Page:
|SHG members gather at SST center to participate in survey|
|SHG member filling out survey|
After many discussions with SST staff and faculty at CUSSW, JC and I developed a project for the remainder of our time here. We are examining the impact of SST supported SHGs on the wellbeing of women. We are assessing the level of improvement across SST’s six development sectors: environment, agriculture, economic development, health, education, and infrastructure. We also included a brief section on women’s empowerment.
Narrowing the project questionnaire was far from an easy process. When the survey was originally drafted it was a whooping 18 pages. It was too long, but there were so much content to explore within each sector that I found it hard to compromise depth for length. Knowing that a three hour survey was unrealistic for both staff and SHG members, we collaborated to prioritize certain question types.
The SST surveys we have reviewed generally assess quantitative measurements, therefore this survey could be used as a tool to also assess qualitative measures. The questions are structured to elicit responses which assess the member’s perception and priorities.
SST staff administered the survey to a small focus group and three problems arose: length, complexity and literacy level. The main challenge was the 15 or so open-ended questions. SST staff informed us that many of their surveys are filled out by the administrator in a face to face interview, so this may be the first time participants were asked to write their responses. I assumed that the question format would be somewhat self-explanatory and took for granted that surveys are culturally specific documents. SHG members had difficulty understanding questions that asked them to rank their responses numerically. Most skipped over the open-ended questions. I thought that rating questions could be answered regardless of literacy level, however, illiterate women could not recognize the numerical values. SST staff suggested reframing open-ended questions into rating questions and to offer more assistance to women with low literacy proficiency.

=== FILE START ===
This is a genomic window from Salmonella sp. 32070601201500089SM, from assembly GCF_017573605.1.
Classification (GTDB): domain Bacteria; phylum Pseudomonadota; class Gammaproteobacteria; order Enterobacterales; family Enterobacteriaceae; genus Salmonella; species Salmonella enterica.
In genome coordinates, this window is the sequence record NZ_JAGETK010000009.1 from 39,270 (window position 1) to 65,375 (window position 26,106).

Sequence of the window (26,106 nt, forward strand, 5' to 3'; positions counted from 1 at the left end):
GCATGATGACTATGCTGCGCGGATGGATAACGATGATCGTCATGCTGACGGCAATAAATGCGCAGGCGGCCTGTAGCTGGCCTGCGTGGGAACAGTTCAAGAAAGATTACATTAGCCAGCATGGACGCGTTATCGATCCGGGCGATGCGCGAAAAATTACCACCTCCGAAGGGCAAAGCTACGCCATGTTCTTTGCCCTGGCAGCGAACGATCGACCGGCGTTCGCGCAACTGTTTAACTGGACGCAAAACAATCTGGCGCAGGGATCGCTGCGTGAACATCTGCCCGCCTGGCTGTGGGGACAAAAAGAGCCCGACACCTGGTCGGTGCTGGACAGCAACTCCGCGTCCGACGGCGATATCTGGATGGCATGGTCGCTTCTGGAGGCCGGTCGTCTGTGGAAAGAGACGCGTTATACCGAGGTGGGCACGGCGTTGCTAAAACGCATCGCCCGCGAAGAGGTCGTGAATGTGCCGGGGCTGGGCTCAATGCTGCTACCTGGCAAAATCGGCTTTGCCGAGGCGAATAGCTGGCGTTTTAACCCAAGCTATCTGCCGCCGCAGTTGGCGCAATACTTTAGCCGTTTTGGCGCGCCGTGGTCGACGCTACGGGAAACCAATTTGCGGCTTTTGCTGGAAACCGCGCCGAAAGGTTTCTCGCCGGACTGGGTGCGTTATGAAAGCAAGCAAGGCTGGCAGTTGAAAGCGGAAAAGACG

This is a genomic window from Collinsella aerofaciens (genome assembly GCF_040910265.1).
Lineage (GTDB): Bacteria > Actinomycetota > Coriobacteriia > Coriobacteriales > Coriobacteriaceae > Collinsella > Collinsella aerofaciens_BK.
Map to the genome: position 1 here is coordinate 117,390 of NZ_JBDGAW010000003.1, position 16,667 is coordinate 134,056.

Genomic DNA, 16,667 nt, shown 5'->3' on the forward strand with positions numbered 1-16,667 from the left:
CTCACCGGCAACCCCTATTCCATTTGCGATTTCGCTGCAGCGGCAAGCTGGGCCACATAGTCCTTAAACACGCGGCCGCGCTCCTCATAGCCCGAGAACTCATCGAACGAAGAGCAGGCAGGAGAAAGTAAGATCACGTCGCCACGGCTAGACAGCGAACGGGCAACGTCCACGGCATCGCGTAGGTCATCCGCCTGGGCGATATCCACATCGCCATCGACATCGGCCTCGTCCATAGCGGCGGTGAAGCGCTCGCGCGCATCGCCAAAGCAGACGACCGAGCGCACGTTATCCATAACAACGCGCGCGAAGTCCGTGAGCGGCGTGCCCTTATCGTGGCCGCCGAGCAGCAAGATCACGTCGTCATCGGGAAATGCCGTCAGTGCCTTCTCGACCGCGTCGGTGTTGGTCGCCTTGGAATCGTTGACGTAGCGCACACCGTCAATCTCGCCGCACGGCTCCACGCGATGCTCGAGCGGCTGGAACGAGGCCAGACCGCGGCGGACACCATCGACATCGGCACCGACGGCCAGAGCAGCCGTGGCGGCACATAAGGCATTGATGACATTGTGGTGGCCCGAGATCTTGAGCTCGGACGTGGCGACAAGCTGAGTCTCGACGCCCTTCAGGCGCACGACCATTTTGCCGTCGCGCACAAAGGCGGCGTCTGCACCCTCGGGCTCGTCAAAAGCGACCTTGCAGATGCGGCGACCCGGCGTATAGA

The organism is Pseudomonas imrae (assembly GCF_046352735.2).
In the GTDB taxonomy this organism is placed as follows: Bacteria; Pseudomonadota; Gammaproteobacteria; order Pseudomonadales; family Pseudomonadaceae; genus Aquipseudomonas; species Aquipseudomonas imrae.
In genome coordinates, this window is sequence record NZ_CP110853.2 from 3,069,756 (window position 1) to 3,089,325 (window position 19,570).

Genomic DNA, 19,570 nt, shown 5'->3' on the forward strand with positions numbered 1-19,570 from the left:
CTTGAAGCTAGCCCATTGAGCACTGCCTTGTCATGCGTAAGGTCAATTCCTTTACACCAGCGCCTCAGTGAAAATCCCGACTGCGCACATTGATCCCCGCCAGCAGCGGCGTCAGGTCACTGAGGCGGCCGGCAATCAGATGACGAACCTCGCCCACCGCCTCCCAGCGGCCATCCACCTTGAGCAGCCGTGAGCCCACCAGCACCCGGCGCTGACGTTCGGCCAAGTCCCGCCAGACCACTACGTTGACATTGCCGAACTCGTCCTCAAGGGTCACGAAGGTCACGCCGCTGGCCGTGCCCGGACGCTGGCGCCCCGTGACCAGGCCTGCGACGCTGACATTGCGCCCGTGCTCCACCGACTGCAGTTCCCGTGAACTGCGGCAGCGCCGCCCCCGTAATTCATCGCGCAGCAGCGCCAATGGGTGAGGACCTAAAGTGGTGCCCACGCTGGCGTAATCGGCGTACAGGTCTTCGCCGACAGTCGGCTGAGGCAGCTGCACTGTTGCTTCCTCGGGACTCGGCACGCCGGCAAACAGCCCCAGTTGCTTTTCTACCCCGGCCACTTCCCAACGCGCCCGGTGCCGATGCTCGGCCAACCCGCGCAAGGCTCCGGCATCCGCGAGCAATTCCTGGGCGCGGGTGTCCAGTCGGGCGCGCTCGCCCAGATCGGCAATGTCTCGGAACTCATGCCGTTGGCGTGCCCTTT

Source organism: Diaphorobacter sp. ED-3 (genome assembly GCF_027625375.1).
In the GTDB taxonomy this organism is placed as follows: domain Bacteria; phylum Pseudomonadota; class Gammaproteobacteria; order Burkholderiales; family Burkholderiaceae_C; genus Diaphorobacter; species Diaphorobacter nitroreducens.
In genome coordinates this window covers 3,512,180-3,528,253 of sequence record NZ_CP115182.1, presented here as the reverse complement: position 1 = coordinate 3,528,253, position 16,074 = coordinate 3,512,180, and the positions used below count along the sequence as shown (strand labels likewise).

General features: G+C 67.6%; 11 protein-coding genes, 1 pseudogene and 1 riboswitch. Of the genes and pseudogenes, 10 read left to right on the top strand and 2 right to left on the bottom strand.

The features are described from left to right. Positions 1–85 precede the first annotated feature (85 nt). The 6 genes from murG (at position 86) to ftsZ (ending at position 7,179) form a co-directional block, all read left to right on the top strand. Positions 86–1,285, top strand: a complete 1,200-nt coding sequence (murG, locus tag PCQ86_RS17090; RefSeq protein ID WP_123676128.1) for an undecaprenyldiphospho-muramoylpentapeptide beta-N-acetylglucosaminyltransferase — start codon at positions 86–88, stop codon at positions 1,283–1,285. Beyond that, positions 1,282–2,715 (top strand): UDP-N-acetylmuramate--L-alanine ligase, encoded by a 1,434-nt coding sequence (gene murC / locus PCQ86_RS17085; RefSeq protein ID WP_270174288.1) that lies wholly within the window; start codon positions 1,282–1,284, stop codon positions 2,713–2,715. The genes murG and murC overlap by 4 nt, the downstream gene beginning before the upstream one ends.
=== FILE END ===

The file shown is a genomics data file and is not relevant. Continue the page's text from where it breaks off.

The entire process was tedious and frustrating, but worthwhile. Once finalized, the survey was successfully completed by 103 participants (possibly more if it is administered today). JC and I are beginning to analyze the results for an internal report to the Chairman of the organization. I feel proud of the questionnaire we’ve developed with SST and hope the results provide insight for future development programs. None of the work over the last few weeks would have been possible without the insight of SST staff, our advisors at Columbia University School of Social Work and the SHG members, thank you all!